As far as educating ourselves, I'll go out on alimb and guess that your internet connection can reach Google just as easily as it can reach lottery post. Feel free to take advantage of that instead of relying on what's posted here.


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                            Posted: May 26, 2007, 6:09 pm - IP Logged

                            You weren't paraphrasing, you were misinterpreting, but at least you recognize that the tickets don't say what you originally claimed they say.

                            I'm not digging at the bottom of the barrel, I'm using a hypothetical scenario that I thought might give you a clue about ownership of bearer bonds. By acknowledging that stealing a bearer bond doesn't make it the property of the person who is now in possession you've acknowledged that a bearer bond doesn't belong to someone purely because of possession. You haven't figured out the rest of the details yet, but at least you've made a start.

                            I'm easily able to differentiate between finding and stealing, but already being educated on the matter I understand that  the effect on lawful ownership of the property is the same in both situations: the property still belongs to the original owner. Once you get past the third grade mindset of "finders keepers" perhaps you'll see the whole picture. Perhaps you'll also see that when you keep something that doesn't belong to you the line between finding and stealing becomes far less distinct than you thought.

                            As far as educating ourselves, I'll go out on alimb and guess that your internet connection can reach Google just as easily as it can reach lottery post. Feel free to take advantage of that instead of relying on what's posted here.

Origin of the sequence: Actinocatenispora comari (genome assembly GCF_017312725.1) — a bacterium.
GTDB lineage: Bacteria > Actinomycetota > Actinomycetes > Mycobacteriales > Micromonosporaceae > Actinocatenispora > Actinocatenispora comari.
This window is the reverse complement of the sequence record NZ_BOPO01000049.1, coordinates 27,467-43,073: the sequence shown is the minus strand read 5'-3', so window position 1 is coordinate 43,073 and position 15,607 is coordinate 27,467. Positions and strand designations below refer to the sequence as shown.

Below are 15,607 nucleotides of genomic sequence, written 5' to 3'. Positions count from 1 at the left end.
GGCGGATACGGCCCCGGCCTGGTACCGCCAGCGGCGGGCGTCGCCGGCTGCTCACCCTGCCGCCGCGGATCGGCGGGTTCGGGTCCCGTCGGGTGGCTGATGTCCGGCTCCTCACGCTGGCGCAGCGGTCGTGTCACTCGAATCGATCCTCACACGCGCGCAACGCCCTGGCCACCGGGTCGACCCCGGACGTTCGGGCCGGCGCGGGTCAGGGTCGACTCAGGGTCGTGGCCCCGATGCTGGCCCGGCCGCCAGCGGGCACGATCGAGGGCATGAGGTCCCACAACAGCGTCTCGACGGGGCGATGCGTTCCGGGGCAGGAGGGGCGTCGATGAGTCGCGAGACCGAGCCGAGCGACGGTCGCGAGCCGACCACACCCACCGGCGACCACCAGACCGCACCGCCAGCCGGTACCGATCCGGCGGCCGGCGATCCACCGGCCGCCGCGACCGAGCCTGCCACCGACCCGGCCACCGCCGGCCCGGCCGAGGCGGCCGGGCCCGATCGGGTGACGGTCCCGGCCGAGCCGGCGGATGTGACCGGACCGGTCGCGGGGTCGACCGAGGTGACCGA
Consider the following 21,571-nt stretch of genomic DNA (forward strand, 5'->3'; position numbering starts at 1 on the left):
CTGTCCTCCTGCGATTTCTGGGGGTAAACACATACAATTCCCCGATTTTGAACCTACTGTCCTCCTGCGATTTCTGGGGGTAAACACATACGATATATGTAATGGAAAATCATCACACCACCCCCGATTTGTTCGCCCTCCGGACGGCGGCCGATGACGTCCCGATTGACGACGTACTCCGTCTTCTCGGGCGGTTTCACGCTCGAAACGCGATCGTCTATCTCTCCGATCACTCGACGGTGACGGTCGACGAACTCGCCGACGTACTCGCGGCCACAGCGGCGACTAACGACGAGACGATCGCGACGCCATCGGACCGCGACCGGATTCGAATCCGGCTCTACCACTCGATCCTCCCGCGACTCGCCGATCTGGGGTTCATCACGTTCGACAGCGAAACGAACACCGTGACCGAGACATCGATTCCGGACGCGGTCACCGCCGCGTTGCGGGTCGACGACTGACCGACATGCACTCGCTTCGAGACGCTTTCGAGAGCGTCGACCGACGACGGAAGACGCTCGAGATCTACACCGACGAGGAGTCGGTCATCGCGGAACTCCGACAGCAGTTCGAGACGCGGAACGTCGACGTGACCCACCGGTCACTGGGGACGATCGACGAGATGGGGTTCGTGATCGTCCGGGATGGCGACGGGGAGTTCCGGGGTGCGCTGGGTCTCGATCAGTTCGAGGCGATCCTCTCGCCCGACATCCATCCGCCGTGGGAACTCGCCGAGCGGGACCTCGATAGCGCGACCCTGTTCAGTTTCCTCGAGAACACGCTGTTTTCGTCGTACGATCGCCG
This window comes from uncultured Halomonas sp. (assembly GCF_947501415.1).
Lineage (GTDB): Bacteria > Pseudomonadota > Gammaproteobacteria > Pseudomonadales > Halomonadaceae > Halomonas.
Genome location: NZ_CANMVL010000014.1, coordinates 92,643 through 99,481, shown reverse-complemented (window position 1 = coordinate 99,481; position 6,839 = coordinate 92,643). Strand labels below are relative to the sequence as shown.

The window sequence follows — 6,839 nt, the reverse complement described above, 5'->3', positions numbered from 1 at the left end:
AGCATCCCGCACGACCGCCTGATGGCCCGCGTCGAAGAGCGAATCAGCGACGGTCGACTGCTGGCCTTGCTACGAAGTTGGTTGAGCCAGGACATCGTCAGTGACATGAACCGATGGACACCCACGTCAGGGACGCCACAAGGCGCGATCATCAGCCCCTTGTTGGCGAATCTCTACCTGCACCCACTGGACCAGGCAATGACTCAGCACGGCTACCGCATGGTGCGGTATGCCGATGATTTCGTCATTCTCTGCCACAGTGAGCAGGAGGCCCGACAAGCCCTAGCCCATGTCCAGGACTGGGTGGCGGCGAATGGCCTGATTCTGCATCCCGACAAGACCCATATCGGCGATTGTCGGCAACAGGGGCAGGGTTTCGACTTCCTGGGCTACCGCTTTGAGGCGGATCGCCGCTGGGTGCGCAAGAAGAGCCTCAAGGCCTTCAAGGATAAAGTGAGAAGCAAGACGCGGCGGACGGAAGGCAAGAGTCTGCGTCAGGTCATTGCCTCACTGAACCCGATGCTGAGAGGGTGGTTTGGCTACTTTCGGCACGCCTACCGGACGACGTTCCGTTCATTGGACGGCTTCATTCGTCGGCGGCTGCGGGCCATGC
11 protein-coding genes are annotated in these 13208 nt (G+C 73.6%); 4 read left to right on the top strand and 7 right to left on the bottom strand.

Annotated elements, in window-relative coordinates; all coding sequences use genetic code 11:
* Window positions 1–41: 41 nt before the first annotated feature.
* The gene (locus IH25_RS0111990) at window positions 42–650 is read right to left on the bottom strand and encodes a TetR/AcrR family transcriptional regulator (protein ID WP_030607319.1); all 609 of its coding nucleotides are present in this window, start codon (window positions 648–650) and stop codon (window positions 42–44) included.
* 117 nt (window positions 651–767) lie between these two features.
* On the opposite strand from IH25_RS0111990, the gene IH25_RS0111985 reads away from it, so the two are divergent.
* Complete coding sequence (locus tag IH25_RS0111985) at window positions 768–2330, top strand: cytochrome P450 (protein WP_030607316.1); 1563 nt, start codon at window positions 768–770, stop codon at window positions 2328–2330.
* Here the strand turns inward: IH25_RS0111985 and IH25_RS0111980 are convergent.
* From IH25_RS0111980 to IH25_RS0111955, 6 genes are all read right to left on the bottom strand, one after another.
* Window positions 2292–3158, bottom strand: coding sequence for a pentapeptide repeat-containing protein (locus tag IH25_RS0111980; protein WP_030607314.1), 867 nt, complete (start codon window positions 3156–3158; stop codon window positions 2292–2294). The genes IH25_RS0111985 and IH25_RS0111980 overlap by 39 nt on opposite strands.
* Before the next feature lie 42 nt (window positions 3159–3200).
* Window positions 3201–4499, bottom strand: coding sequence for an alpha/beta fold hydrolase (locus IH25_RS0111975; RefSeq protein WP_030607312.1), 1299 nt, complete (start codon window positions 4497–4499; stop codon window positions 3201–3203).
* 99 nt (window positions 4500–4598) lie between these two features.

You weren't paraphrasing, you were misinterpreting, but at least you recognize that the tickets don't say what you originally claimed they say.

                            If you really thought that what I said was printed on the back, then you have a whole different set of issues. Give me a break! Talk about semantics.

                            I'm not digging at the bottom of the barrel, I'm using a hypothetical scenario that I thought might give you a clue about ownership of bearer bonds. By acknowledging that stealing a bearer bond doesn't make it the property of the person who is now in possession you've acknowledged that a bearer bond doesn't belong to someone purely because of possession. You haven't figured out the rest of the details yet, but at least you've made a start.

                            You must be a lawyer because you like to twist things around. Snatching a bearer bond from someone's hands and finding it is of course two different scenarios. You just happened to use a very poor analogy, and you're trying to get out of it, somewhat unsuccessfuly I might add.

                            I'm easily able to differentiate between finding and stealing, but already being educated on the matter I understand that  the effect on lawful ownership of the property is the same in both situations: the property still belongs to the original owner. Once you get past the third grade mindset of "finders keepers" perhaps you'll see the whole picture. Perhaps you'll also see that when you keep something that doesn't belong to you the line between finding and stealing becomes far less distinct than you thought.